Dear Abby: Be there to help friend whose husband has cancer

SHARE Dear Abby: Be there to help friend whose husband has cancer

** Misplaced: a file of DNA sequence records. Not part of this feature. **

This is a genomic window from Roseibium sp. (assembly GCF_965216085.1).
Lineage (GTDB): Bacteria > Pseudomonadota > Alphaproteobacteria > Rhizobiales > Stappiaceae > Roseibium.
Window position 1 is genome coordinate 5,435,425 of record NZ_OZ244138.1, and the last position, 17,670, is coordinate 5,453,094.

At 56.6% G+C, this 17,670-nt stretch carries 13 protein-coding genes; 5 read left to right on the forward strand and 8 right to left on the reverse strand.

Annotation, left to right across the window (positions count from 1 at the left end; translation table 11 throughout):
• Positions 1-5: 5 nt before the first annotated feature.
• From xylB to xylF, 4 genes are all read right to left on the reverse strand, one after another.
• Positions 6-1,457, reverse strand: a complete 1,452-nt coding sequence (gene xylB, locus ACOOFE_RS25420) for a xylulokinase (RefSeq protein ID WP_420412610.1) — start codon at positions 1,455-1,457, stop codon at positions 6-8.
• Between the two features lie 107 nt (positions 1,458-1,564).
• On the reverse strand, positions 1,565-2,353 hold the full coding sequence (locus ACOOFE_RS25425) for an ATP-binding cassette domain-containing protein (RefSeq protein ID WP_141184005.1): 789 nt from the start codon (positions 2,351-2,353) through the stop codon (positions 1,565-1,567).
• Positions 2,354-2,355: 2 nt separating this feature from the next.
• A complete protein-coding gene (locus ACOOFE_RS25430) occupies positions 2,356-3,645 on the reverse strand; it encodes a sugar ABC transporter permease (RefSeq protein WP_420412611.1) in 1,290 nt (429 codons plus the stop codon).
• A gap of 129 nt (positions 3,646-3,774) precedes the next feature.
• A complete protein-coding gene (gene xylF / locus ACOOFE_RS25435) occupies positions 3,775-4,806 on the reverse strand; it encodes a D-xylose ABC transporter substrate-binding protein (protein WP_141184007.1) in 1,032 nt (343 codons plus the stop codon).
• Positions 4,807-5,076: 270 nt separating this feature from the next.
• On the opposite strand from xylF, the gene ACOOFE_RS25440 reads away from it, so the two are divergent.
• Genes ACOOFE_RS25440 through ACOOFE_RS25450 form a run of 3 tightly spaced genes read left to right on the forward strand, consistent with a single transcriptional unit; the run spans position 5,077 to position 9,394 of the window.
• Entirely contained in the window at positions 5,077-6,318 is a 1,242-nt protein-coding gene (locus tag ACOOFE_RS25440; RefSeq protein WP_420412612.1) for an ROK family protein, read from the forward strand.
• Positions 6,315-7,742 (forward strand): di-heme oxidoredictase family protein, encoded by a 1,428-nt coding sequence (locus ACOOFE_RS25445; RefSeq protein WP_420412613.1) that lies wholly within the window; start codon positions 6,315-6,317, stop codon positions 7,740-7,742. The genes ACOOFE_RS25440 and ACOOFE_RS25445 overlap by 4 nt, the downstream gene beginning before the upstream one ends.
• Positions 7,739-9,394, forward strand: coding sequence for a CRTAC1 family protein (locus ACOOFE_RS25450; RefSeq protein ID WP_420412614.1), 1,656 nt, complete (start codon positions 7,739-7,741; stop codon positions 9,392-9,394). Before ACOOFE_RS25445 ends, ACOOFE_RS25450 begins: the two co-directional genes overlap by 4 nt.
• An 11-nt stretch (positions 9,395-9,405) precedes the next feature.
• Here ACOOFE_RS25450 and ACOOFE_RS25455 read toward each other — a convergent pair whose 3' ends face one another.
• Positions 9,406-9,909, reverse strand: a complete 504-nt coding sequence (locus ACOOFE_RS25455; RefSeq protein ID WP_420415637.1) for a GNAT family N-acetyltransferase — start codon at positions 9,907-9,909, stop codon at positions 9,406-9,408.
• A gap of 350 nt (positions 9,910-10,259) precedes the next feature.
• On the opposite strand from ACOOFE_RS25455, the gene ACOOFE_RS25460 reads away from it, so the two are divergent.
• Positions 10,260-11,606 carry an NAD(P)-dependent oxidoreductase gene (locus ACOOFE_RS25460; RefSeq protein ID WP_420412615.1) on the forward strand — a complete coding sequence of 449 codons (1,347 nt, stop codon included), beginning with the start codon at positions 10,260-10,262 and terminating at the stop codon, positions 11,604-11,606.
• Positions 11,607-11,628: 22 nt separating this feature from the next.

DEAR ABBY: I recently learned that the husband of a friend of mine has cancer. She shared the information with me during our last meeting. I was shocked and hardly knew how to respond. She is not a close friend, but we are fond of each other and enjoy getting together for a drink every now and then.I want to let her know that I'm thinking of her and that I'm available if she needs anything, but I'm afraid of saying something cliched or insensitive. What is the most tactful way to do this? — CHALLENGED IN OKLAHOMADEAR CHALLENGED: Contact your friend. Tell her you were shocked by the news she gave you, which may have been a cry for help. Make a point of staying in touch by calling to ask how she and her husband are doing. Tell her you know she may be overwhelmed, and volunteer to bring food if she's too busy or stressed to cook, run errands for her or even do the laundry if her hands are full with caregiving. I can almost guarantee that if you do, you and this lady will be close friends in the future regardless of the outcome of her husband's illnessDEAR ABBY: I'm a 48-year-old woman. Occasionally, I suffer from night sweats and have had a couple of hot flashes. My husband enjoys turning on the mattress heater in our bed. He has turned my side on by mistake a few times, which caused me to roast and have an uncomfortable night. Even when he heats only his side it's too hot for me. I wake up sweating and see him lying naked, with all his covers flipped onto me! I have suggested he cuddle with me if he's cold. But he insists on using the electric heater. I don't see any reason to waste the electricity, especially when it makes me uncomfortable. I am thinking about separate beds. Please help. — OVERHEATED IN IDAHODEAR OVERHEATED: Separate beds might be a good idea. That's a practical solution for some couples. But before making the investment, have a talk with your doctor about your hot flashes (if you haven't already), because they may be caused by hormonal changes in your body, and he or she may be able to recommend a medication that can help with them.DEAR ABBY: What do you think of people who show up at graveside services for "family only"? Recently, a friend passed away. She didn't want a funeral. The family announced there would be a service at the grave for family only, followed by a small reception for family and friends. Well, some of the "friends" showed up at the service anyway. One of them stated, "But she was like a sister to me!" I felt it was an intrusion. The family was gracious enough that they didn't let these people know their presence wasn't welcomed. What do you think, Abby? — FAMILY FRIEND FROM MAINEDEAR FAMILY FRIEND: Oh, my. Of course it was an intrusion. The person who was conducting the service should have spoken up and "reminded" the attendees that the interment was for family only so the family wouldn't be placed in an awkward position.Dear Abby is written by Abigail Van Buren, also known as Jeanne Phillips, and was founded by her mother, Pauline Phillips. Contact Dear Abby at or P.O. Box 69440, Los Angeles, CA 90069.For an excellent guide to becoming a better conversationalist and a more sociable person, order "How to Be Popular." Send your name and mailing address, plus check or money order for $7 (U.S. funds) to: Dear Abby, Popularity Booklet, P.O. Box 447, Mount Morris, IL 61054-0447. (Shipping and handling are included in the price.)

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